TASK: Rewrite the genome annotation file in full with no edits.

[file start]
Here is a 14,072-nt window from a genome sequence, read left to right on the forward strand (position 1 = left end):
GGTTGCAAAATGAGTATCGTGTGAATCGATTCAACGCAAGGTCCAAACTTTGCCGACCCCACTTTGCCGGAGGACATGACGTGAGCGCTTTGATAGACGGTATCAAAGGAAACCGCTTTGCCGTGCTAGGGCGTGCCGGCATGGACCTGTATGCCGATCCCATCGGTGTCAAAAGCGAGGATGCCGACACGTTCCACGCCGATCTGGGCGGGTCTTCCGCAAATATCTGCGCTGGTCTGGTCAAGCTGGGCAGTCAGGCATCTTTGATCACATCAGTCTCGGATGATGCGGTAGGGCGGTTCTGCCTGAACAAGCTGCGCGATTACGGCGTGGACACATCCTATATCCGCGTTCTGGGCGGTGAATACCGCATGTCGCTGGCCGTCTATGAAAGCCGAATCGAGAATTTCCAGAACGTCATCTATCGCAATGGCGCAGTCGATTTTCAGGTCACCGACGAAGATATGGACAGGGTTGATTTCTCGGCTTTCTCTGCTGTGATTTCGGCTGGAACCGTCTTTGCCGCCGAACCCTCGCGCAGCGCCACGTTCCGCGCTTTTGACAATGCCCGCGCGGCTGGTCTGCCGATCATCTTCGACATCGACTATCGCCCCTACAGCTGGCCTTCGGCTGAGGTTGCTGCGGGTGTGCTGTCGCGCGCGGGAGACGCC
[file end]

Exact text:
Here is a 14,072-nt window from a genome sequence, read left to right on the forward strand (position 1 = left end):
GGTTGCAAAATGAGTATCGTGTGAATCGATTCAACGCAAGGTCCAAACTTTGCCGACCCCACTTTGCCGGAGGACATGACGTGAGCGCTTTGATAGACGGTATCAAAGGAAACCGCTTTGCCGTGCTAGGGCGTGCCGGCATGGACCTGTATGCCGATCCCATCGGTGTCAAAAGCGAGGATGCCGACACGTTCCACGCCGATCTGGGCGGGTCTTCCGCAAATATCTGCGCTGGTCTGGTCAAGCTGGGCAGTCAGGCATCTTTGATCACATCAGTCTCGGATGATGCGGTAGGGCGGTTCTGCCTGAACAAGCTGCGCGATTACGGCGTGGACACATCCTATATCCGCGTTCTGGGCGGTGAATACCGCATGTCGCTGGCCGTCTATGAAAGCCGAATCGAGAATTTCCAGAACGTCATCTATCGCAATGGCGCAGTCGATTTTCAGGTCACCGACGAAGATATGGACAGGGTTGATTTCTCGGCTTTCTCTGCTGTGATTTCGGCTGGAACCGTCTTTGCCGCCGAACCCTCGCGCAGCGCCACGTTCCGCGCTTTTGACAATGCCCGCGCGGCTGGTCTGCCGATCATCTTCGACATCGACTATCGCCCCTACAGCTGGCCTTCGGCTGAGGTTGCTGCGGGTGTGCTGTCGCGCGCGGGAGACGCC